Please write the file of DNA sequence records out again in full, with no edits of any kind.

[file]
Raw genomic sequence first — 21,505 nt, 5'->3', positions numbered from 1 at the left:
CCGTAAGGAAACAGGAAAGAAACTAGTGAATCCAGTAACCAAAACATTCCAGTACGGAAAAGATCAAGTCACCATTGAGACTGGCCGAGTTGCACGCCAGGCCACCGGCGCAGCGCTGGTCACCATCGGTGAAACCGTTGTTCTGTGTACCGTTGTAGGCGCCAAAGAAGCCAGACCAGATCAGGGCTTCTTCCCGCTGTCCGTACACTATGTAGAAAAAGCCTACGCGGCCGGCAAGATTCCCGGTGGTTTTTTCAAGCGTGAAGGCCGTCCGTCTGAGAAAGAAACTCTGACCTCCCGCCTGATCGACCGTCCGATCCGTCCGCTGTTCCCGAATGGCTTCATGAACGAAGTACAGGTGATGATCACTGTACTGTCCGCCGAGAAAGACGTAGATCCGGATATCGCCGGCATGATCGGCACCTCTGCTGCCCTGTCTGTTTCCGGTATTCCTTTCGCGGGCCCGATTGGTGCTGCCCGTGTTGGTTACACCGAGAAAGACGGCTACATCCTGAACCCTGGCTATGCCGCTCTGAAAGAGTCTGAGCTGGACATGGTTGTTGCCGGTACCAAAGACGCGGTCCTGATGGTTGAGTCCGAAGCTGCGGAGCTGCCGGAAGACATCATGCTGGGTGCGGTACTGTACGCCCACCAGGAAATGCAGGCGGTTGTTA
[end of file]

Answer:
Raw genomic sequence first — 21,505 nt, 5'->3', positions numbered from 1 at the left:
CCGTAAGGAAACAGGAAAGAAACTAGTGAATCCAGTAACCAAAACATTCCAGTACGGAAAAGATCAAGTCACCATTGAGACTGGCCGAGTTGCACGCCAGGCCACCGGCGCAGCGCTGGTCACCATCGGTGAAACCGTTGTTCTGTGTACCGTTGTAGGCGCCAAAGAAGCCAGACCAGATCAGGGCTTCTTCCCGCTGTCCGTACACTATGTAGAAAAAGCCTACGCGGCCGGCAAGATTCCCGGTGGTTTTTTCAAGCGTGAAGGCCGTCCGTCTGAGAAAGAAACTCTGACCTCCCGCCTGATCGACCGTCCGATCCGTCCGCTGTTCCCGAATGGCTTCATGAACGAAGTACAGGTGATGATCACTGTACTGTCCGCCGAGAAAGACGTAGATCCGGATATCGCCGGCATGATCGGCACCTCTGCTGCCCTGTCTGTTTCCGGTATTCCTTTCGCGGGCCCGATTGGTGCTGCCCGTGTTGGTTACACCGAGAAAGACGGCTACATCCTGAACCCTGGCTATGCCGCTCTGAAAGAGTCTGAGCTGGACATGGTTGTTGCCGGTACCAAAGACGCGGTCCTGATGGTTGAGTCCGAAGCTGCGGAGCTGCCGGAAGACATCATGCTGGGTGCGGTACTGTACGCCCACCAGGAAATGCAGGCGGTTGTTA